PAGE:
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DTS on SQL 2008


DTS on SQL 2008

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Brookstone
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Hello all,

We are moving from SQL 2000 to SQL 2008 in a side-by-side migration. Our shop has hundreds of DTS packages that we do not have time to migrate SSIS. The plan is to copy the packages and run them as is until a full migration can be preformed.

We need to move the packages in mass. We tried copying them directly from sysdtspackages, but some of the packages would not open. Saving them individually is an option, but it will take time and it does not preserve history. Any thoughts on how to accomplish this would be appreciated.

Thanks



Nicholas Cain
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If you don't have to take the old server down just run them from there, and migrate as you are able to turn them into SSIS packages.



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Grant Fritchey
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You've just hit the hardest part of the migration out of 2000, retiring DTS. I'd suggest a mixed approach. Run the Upgrade Adviser and let it scan your DTS packages. It will identify any that can simply be moved into SSIS. Move those. Change the connection strings on the others, leaving the 2000 server in place, as was previously suggested, and start a vigorous campaign to upgrade the remaining packages.

That's the plan we're implementing right now.

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yu_wai
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Basically you have several options, one option is to retain current server to allow the DTS packages continues to run from there, then proceed other databases upgrade to SQL2008. But you have to change all DTS packages connection strings to point to the new SQL2008 databases.
Second option is to migrate all DTS packages to the new SQL2008 environment, but run them as DTS packages. In this case, you have to setup all the related scheduled jobs manually, because the DTS functions are not the same like in SQL2000. During the course of migration of the packages, there are quite a number of things you will find not working anymore. It is because Microsoft only provides a backward compatibility channel for people to choose to continue to run DTS packages as per before, but there are so many things that not being taken care of. E.g. if your SQL2000 get used to use UDF using "System_Function_Schema", then it won't work anymore.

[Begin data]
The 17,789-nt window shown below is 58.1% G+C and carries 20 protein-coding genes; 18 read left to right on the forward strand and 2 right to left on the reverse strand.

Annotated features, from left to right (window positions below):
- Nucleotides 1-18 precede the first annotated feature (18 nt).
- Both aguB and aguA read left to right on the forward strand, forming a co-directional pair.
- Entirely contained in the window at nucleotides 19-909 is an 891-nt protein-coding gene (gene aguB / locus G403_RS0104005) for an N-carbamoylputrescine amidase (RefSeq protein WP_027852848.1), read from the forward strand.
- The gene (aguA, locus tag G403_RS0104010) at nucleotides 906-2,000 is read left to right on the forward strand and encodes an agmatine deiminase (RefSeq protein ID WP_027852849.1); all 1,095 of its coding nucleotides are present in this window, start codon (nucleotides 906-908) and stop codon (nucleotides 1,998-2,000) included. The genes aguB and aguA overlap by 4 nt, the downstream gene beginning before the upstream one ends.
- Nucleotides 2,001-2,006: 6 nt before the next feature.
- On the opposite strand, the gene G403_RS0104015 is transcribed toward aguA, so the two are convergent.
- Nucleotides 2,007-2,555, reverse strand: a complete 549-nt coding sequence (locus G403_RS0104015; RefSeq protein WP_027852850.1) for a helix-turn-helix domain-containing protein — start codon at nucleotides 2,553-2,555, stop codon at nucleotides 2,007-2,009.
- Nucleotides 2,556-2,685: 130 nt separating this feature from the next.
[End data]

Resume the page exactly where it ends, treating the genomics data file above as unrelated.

Third option is to convert or upgrade all DTS packages to SSIS packages. You can run the Migration Wizard which provided by Microsoft, but you will find it doesn't do the job completely. There are some tasks the wizard could not do, e.g. if your DTS packages using "ActiveX Scripts tasks", then the wizard only creates a blank task, all your scripts inside are useless. Or if your packages are using "Dynamics Properties Tasks" to pass values via global variables, then you will find they will not work anymore. All these problems will cost you a lot of time to amend the packages one by one.
Four option is to seek for some external software like DTSXchange, but they will charge you based on number of packages need to be upgraded. If your company can afford that, then that could be the best option. If not, then you have to find your way.
EdVassie
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You can run your DTS packages unchanged on SQL Server 2008. There are a lot of advantages to be gained from migrating them to SSIS, but I'll leave those aside.

You need to install the DTS Designer component from the SQL Feature Pack. If you are running a 32-bit server you must also install the 'Backwards Compatibility' components, but on a 64-bit server these are included by default.

You also need to follow the instructions about copying some of the DTS Designer files given in the Readme to get the Designer to be visible in SSMS and BIDS. As well as copying the DLLs, you also need to copy the RLLs from the original \resource\1033 (or whatever your locale is) folder to the \resource\1033 folders for SSMS and BIDS. BIDS does not have a \resource folder so you have to create it.

Any DTS components you install in the windows \system32 folder on a 32-bit server (e.g. OCX files) must be placed in the \sysWOW64 folder on a 64-bit server.

To export and import in bulk, I recommend using the freeware 'DTS Backup 2000' tool. In order to install this on SQL Server 2008, you must have already installed the DTS Designer, otherwise the DTS Backup 2000 install fails. You can also use spDTSExportPackages and spDTSImportPackages procs found in SQL Server FineBuild, or roll your own.

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Disclaimer: All information provided is a personal opinion that may not match reality.
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Brookstone
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I've been away for a few days, but much thanks for all the replies. We have over 500 DTS packages in our environment, so the migration to SSIS will be substantial for us. Most likely, we will implement a phased approach, migrating packages in logical units.

Thanks!



Leo-696352
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Hi,

I am fully recommend what EdVassie saying. I have done the some thing in SQL 2005 when I migrate my DTS packages from SQL 2000. Because migrate to SSIS package from normal sql 2000 DTS package is not easy, sometime if you already used ActiveX script inside the package, it won't convert in SSIS.

Leo
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